Warm Coconut Almond Nog and Nourishing Raw Cookie Dough

by Julie on December 8, 2013

coconut almond nog and raw cookie dough 1

Brrrrrr……it’s cold outside!  All I can think of is snuggling by the fire with a warm creamy mug of goodness and a book that inspires me.  Add to that a yummy nibbly that will satisfies in more ways than one and life is good.  I fiddled with flavour and texture for this coconut almond nog and of course ingredients that will support your health instead of hinder, yet appeal to that need for something rich and creamy to warm your insides.  But I also discovered after getting distracted and abandoning my mug that it’s equally delicious at room temperature.

As for the cookie dough this might save you from yourself if you are doing any baking this holiday season.  It’s a pretty good stand in for actual cookie dough, the kind that is full of ingredients you may be trying to minimize or avoid.  One caveat is that you need to make some almond milk and reserve the pulp to make the dough.  You can then use the almond milk in the nog so it’s all good.  You just need to think ahead and soak your almonds overnight.  Other nuts can work nicely too, so experiment with your nut pulp.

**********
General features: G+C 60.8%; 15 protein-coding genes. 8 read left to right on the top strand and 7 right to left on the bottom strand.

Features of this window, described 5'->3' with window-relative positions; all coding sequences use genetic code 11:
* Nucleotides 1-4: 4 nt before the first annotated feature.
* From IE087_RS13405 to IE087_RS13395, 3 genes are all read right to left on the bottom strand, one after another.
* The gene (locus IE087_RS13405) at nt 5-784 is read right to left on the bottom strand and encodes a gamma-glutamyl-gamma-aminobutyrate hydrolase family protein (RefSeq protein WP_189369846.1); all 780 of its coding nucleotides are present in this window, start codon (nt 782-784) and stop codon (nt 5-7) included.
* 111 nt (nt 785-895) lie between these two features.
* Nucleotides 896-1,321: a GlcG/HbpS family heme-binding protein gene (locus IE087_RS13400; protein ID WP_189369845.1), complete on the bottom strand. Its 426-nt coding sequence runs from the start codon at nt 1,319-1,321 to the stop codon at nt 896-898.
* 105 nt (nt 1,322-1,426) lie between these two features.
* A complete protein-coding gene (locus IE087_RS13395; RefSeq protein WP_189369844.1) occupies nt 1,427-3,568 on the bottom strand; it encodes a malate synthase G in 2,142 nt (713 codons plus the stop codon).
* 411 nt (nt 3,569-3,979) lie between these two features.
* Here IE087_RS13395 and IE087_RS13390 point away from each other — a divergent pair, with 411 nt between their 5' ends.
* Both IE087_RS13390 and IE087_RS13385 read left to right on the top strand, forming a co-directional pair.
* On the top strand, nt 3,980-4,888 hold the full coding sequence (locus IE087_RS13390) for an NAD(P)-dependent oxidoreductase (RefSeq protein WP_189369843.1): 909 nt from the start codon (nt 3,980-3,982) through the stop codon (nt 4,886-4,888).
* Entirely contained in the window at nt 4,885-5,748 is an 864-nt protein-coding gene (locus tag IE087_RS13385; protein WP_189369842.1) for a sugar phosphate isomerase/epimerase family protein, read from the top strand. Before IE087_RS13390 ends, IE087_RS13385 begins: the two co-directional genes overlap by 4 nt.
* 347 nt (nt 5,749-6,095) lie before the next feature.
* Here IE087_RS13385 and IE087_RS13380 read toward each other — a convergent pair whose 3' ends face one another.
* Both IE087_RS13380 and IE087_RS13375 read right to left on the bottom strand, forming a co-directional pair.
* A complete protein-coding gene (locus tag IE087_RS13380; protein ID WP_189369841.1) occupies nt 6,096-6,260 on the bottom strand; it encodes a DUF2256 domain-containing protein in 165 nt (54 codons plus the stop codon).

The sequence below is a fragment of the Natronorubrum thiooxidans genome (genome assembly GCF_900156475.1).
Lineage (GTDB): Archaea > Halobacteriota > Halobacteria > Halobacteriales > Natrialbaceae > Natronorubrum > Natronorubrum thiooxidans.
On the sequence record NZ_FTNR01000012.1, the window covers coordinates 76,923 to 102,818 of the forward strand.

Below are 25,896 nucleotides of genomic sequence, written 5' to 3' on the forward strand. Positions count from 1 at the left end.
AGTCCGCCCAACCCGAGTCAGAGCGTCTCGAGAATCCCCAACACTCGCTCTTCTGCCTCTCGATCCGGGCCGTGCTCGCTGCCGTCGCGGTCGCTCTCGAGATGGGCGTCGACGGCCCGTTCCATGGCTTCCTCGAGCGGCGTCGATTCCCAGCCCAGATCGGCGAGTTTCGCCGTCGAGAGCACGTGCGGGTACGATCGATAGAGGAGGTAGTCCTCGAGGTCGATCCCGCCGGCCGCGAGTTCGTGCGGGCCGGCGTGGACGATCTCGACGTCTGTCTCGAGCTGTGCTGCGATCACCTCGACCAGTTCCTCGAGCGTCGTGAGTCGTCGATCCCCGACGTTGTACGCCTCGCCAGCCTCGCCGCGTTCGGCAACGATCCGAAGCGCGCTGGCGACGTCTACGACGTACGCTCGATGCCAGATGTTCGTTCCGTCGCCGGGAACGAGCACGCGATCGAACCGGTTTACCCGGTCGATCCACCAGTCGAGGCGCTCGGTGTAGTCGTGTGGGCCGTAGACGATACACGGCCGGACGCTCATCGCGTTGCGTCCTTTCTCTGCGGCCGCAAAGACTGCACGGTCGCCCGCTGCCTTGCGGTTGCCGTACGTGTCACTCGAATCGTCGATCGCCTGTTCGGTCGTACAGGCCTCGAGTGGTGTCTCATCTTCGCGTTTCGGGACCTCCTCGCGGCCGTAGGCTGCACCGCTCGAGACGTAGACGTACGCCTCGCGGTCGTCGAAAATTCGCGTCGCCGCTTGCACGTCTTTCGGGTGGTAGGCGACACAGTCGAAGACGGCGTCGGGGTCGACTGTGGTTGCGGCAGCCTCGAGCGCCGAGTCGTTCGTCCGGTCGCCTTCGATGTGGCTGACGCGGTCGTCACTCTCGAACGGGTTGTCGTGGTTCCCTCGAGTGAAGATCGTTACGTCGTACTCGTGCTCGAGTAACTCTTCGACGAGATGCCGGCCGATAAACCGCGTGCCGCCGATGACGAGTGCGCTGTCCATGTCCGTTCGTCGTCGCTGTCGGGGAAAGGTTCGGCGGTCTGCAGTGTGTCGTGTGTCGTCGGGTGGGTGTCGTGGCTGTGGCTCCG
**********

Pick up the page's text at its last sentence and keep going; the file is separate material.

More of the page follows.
If you haven’t tasted or worked with lucuma it might be time to give it a test drive.  Lucuma is a subtropical fruit from the Pouteria lucuma tree that is dehydrated and ground into a fine flour like powder.  It’s native to Peru, Ecuador and Chile and is sometimes enjoyed as a raw fruit. Lucuma flavoured desserts are more popular than vanilla or chocolate in South America.  It is often referred to as ‘Inca’s Gold” since the Incas used it for their main sweetener.  It has a very low glycemic score meaning it won’t spike your blood sugar levels. What’s lovely about lucuma is it’s caramel/maple flavour that is so versatile when you want to mimic these sweet flavours yet maintain a very low sugar content.  You’ll find it at health food stores in powdered form or here. It is free of added sugar but it does contain a small amount of natural sugar, about 2 grams per tablespoon so be sure to note that if you are minding your sugar intake. Otherwise it’s a good source of fiber, contains nutrients such as beta carotene and niacin as well as calcium and phosphorous. It’s a nice option for sweetening your holiday treats that you might want to experiment with.  I have yet to bake with it but I may just have to give it a try this year.  But with this simple raw recipe maybe I won’t have to–more time for snuggling by the fire.

I particularly love this afternoon snack combo if I am feeling low on my good fat intake.  It’s a good dose of healthy saturated fat from the coconut oil and coconut milk and omegas from the almonds.  It’s important to get your daily dose of good fats to feed the brain, lubricate and facilitate a myriad of cellular functions support your immune system, boost thyroid function, increase metabolism, energy, endurance and improve digestion.  There are sooo many reasons you need your healthy fats and many of us come up short or are eating the wrong fats or perhaps fats that have been overheated and have lost their benefits and are damaging to our health.